The cloud has eyes! Motorola's latest bodycam feeds live intel to command

Motorola V700 body cam worn on the chest of a security officer close up
(Image credit: Motorola)

Motorola has announced its latest body cam, designed for public safety agencies. The V700 uses mobile broadband to connect to the Aware cloud platform and transmit real-time field intelligence.

Body cameras are commonly worn by police officers, doormen, and even those looking to feel safe on a jog. We keep a list of the best body cameras for each situation, but Motorola's V700 is part of a range that targets large-scale use with command-and-control needs – police forces, for example.

"In public safety, outcomes often hinge on an agency’s ability to surface the critical insights necessary to make better, faster decisions,” said Mahesh Saptharishi, Motorola Solutions executive VP and CTO. “The V700’s connectivity to our wider technology ecosystem - from radios and in-car video to command center software - offers an agency unprecedented understanding of an officer’s situation so they can direct the resources needed to be successful in that moment.”

In practice, that means that an officer can pull a gun from their holster and a Holster Aware Bluetooth sensor will trigger recording. If an officer falls or is unresponsive, the V700 will record "giving incident manages immediate awareness" (though Motorola didn't say if the system highlighted their predicament in any way).

Motorola also claims they have a patent on "Record-After-the-Fact" tech meaning, presumably, that the camera is always recording a loop to memory even before you hit record. Similar tech is used on products like the Ring doorbell – perhaps a patent battle is in the offing?

The V700 LTE is on sale now in the United States, and offers 1080P video at up to 30fps, with dual microphones and noise canceling. Motorola says the field-swappable battery will last for up to 14 hours of recording. The rugged device is IP67 and even the battery contacts are even 'self-wiping' to make swapping batteries easier in the dust.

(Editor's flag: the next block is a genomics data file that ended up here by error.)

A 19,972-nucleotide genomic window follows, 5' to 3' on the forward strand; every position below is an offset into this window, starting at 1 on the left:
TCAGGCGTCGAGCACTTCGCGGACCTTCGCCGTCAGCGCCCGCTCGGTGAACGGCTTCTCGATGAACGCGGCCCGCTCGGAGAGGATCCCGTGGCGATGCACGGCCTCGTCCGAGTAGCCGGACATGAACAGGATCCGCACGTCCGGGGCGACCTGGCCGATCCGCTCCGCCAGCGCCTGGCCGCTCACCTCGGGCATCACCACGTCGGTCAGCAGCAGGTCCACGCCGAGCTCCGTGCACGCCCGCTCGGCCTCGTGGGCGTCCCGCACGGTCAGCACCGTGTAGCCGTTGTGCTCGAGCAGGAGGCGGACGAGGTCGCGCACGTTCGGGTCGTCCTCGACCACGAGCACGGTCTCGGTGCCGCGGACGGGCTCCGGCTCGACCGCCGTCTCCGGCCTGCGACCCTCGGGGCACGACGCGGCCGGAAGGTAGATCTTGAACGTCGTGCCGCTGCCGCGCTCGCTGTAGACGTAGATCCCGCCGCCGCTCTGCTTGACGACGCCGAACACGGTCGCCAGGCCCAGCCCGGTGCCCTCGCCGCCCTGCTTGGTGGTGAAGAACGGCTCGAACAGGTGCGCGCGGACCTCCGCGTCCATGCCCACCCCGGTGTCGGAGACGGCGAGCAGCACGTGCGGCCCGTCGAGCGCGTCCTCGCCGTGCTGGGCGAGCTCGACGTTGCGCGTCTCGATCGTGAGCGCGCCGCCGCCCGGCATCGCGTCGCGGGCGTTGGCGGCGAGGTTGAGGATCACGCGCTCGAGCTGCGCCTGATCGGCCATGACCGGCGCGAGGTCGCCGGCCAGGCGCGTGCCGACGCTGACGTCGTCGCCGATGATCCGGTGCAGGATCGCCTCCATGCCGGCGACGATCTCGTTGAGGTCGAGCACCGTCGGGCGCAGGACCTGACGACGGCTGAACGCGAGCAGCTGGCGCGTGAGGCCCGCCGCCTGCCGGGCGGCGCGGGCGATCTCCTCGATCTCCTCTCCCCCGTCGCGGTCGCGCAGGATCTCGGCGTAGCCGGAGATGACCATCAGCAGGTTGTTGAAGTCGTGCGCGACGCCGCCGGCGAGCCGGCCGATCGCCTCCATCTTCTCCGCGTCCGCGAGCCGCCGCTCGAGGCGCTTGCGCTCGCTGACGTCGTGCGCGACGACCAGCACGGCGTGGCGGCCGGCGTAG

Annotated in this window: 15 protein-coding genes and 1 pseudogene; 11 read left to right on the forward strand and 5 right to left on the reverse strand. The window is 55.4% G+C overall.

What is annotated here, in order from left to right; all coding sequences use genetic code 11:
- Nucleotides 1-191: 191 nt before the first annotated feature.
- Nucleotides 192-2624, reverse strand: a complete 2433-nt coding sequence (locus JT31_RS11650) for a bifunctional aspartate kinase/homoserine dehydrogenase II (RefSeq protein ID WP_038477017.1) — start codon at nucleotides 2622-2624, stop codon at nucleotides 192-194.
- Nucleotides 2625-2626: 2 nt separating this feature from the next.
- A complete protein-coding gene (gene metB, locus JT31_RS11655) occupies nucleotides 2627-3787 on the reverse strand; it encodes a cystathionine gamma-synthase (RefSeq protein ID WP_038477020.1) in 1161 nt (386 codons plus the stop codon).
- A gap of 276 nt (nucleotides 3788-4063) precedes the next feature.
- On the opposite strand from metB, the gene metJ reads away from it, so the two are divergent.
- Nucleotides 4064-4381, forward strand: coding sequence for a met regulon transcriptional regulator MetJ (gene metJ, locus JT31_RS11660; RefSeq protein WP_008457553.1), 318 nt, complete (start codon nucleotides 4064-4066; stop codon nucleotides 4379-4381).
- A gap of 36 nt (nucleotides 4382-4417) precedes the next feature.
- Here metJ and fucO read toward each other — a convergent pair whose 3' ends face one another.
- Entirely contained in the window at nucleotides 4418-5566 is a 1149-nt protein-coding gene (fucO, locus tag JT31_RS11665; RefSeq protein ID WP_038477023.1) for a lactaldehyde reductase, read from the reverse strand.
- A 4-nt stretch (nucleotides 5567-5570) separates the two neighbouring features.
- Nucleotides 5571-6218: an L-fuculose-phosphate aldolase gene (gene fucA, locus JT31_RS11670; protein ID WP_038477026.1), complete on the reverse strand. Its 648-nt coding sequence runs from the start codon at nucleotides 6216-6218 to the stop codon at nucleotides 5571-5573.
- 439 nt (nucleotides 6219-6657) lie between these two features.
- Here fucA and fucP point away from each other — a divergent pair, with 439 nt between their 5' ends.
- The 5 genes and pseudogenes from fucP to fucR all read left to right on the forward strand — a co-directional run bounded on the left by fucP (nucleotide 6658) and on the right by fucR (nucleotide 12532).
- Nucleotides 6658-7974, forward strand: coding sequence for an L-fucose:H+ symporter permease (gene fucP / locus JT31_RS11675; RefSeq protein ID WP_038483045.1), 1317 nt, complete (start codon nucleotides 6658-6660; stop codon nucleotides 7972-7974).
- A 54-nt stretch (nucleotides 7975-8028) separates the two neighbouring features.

The camera has a 130˚ horizontal field of view, fisheye de-warp, and can capture in down-to 0.1 lux. Features in the 7oz (197g) device include GPS, Bluetooth 5, Wi-Fi, gyro motion detection, and 128GB storage.

A mono LCD menu at the top of the device allows the user to tag events after recording, but, of course, the real management is designed to be done with the iOS/Android app or CommandCentral. 

If you're interested in it, you can contact Motorola for a demo, though for smaller teams or lone wolves our best bodycam guide might be more useful.

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Adam Juniper
Managing Editor

With over 20 years of expertise as a tech journalist, Adam brings a wealth of knowledge across a vast number of product categories, including timelapse cameras, home security cameras, NVR cameras, photography books, webcams, 3D printers and 3D scanners, borescopes, radar detectors… and, above all, drones. 

Adam is our resident expert on all aspects of camera drones and drone photography, from buying guides on the best choices for aerial photographers of all ability levels to the latest rules and regulations on piloting drones. 

He is the author of a number of books including The Complete Guide to Drones, The Smart Smart Home Handbook, 101 Tips for DSLR Video and The Drone Pilot's Handbook